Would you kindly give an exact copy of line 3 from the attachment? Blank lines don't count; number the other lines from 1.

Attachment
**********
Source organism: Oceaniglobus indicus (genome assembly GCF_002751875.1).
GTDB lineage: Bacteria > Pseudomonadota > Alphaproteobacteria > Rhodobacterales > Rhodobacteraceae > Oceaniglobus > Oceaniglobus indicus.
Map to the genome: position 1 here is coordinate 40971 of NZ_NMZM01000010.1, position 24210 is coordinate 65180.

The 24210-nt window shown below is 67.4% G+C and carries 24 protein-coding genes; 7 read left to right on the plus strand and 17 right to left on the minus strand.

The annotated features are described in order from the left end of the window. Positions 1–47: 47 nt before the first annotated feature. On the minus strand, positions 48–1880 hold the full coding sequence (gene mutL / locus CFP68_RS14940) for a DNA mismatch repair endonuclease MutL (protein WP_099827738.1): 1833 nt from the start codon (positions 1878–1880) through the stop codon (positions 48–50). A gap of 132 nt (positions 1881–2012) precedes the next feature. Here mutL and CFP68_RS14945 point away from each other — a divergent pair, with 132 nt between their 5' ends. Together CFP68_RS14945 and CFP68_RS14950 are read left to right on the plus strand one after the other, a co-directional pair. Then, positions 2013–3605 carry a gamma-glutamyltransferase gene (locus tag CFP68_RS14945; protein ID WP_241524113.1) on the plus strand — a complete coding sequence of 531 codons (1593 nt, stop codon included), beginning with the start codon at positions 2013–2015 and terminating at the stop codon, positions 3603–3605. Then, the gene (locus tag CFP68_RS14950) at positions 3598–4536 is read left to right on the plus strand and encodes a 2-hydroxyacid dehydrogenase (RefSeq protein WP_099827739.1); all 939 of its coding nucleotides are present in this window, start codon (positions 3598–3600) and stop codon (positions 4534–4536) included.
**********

Map to the genome: position 1 here is coordinate 40971 of NZ_NMZM01000010.1, position 24210 is coordinate 65180.